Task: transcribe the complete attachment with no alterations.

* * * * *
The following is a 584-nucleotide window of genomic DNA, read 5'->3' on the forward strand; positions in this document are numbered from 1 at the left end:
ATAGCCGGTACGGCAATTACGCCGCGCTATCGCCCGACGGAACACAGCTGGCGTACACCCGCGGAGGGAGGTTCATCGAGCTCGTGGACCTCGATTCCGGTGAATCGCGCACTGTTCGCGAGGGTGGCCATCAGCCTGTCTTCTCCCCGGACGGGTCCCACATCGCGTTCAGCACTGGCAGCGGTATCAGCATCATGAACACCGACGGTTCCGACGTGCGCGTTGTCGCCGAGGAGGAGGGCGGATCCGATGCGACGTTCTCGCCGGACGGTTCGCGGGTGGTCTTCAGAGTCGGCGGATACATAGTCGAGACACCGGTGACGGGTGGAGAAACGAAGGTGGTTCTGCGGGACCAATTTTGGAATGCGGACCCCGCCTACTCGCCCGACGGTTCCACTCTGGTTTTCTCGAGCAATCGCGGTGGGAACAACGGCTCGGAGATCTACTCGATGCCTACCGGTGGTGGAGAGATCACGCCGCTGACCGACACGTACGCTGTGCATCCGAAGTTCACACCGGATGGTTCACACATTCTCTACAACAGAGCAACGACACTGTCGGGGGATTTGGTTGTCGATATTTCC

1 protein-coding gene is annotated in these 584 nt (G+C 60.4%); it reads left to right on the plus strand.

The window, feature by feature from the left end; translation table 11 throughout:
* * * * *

The following is a 584-nucleotide window of genomic DNA, read 5'->3' on the forward strand; positions in this document are numbered from 1 at the left end:
ATAGCCGGTACGGCAATTACGCCGCGCTATCGCCCGACGGAACACAGCTGGCGTACACCCGCGGAGGGAGGTTCATCGAGCTCGTGGACCTCGATTCCGGTGAATCGCGCACTGTTCGCGAGGGTGGCCATCAGCCTGTCTTCTCCCCGGACGGGTCCCACATCGCGTTCAGCACTGGCAGCGGTATCAGCATCATGAACACCGACGGTTCCGACGTGCGCGTTGTCGCCGAGGAGGAGGGCGGATCCGATGCGACGTTCTCGCCGGACGGTTCGCGGGTGGTCTTCAGAGTCGGCGGATACATAGTCGAGACACCGGTGACGGGTGGAGAAACGAAGGTGGTTCTGCGGGACCAATTTTGGAATGCGGACCCCGCCTACTCGCCCGACGGTTCCACTCTGGTTTTCTCGAGCAATCGCGGTGGGAACAACGGCTCGGAGATCTACTCGATGCCTACCGGTGGTGGAGAGATCACGCCGCTGACCGACACGTACGCTGTGCATCCGAAGTTCACACCGGATGGTTCACACATTCTCTACAACAGAGCAACGACACTGTCGGGGGATTTGGTTGTCGATATTTCC

1 protein-coding gene is annotated in these 584 nt (G+C 60.4%); it reads left to right on the plus strand.

The window, feature by feature from the left end; translation table 11 throughout: